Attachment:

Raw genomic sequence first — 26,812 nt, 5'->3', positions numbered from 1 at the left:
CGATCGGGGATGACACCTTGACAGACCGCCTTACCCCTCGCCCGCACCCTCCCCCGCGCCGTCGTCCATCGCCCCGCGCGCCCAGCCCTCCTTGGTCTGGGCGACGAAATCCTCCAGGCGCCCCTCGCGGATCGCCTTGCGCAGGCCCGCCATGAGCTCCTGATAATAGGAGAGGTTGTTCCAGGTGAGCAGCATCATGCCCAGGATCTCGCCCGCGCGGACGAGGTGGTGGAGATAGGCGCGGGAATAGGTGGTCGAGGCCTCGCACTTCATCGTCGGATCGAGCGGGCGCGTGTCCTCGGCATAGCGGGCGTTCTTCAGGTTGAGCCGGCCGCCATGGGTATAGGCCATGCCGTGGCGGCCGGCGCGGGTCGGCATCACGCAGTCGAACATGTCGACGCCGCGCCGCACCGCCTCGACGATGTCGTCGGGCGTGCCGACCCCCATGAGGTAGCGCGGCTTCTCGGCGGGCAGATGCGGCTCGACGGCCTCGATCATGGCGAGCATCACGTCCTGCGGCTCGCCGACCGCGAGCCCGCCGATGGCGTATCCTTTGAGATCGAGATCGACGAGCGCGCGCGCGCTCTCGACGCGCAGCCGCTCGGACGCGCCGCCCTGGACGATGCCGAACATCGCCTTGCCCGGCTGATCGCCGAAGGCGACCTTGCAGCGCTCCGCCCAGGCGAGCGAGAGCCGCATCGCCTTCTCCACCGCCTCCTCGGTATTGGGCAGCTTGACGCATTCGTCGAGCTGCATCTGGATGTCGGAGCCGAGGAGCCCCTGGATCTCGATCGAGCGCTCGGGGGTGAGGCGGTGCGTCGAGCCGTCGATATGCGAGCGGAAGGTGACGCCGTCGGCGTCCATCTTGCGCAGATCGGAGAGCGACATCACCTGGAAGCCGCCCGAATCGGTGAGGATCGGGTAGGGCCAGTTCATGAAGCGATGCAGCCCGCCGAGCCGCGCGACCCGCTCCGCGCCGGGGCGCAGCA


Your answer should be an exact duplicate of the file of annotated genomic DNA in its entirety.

Raw genomic sequence first — 26,812 nt, 5'->3', positions numbered from 1 at the left:
CGATCGGGGATGACACCTTGACAGACCGCCTTACCCCTCGCCCGCACCCTCCCCCGCGCCGTCGTCCATCGCCCCGCGCGCCCAGCCCTCCTTGGTCTGGGCGACGAAATCCTCCAGGCGCCCCTCGCGGATCGCCTTGCGCAGGCCCGCCATGAGCTCCTGATAATAGGAGAGGTTGTTCCAGGTGAGCAGCATCATGCCCAGGATCTCGCCCGCGCGGACGAGGTGGTGGAGATAGGCGCGGGAATAGGTGGTCGAGGCCTCGCACTTCATCGTCGGATCGAGCGGGCGCGTGTCCTCGGCATAGCGGGCGTTCTTCAGGTTGAGCCGGCCGCCATGGGTATAGGCCATGCCGTGGCGGCCGGCGCGGGTCGGCATCACGCAGTCGAACATGTCGACGCCGCGCCGCACCGCCTCGACGATGTCGTCGGGCGTGCCGACCCCCATGAGGTAGCGCGGCTTCTCGGCGGGCAGATGCGGCTCGACGGCCTCGATCATGGCGAGCATCACGTCCTGCGGCTCGCCGACCGCGAGCCCGCCGATGGCGTATCCTTTGAGATCGAGATCGACGAGCGCGCGCGCGCTCTCGACGCGCAGCCGCTCGGACGCGCCGCCCTGGACGATGCCGAACATCGCCTTGCCCGGCTGATCGCCGAAGGCGACCTTGCAGCGCTCCGCCCAGGCGAGCGAGAGCCGCATCGCCTTCTCCACCGCCTCCTCGGTATTGGGCAGCTTGACGCATTCGTCGAGCTGCATCTGGATGTCGGAGCCGAGGAGCCCCTGGATCTCGATCGAGCGCTCGGGGGTGAGGCGGTGCGTCGAGCCGTCGATATGCGAGCGGAAGGTGACGCCGTCGGCGTCCATCTTGCGCAGATCGGAGAGCGACATCACCTGGAAGCCGCCCGAATCGGTGAGGATCGGGTAGGGCCAGTTCATGAAGCGATGCAGCCCGCCGAGCCGCGCGACCCGCTCCGCGCCGGGGCGCAGCA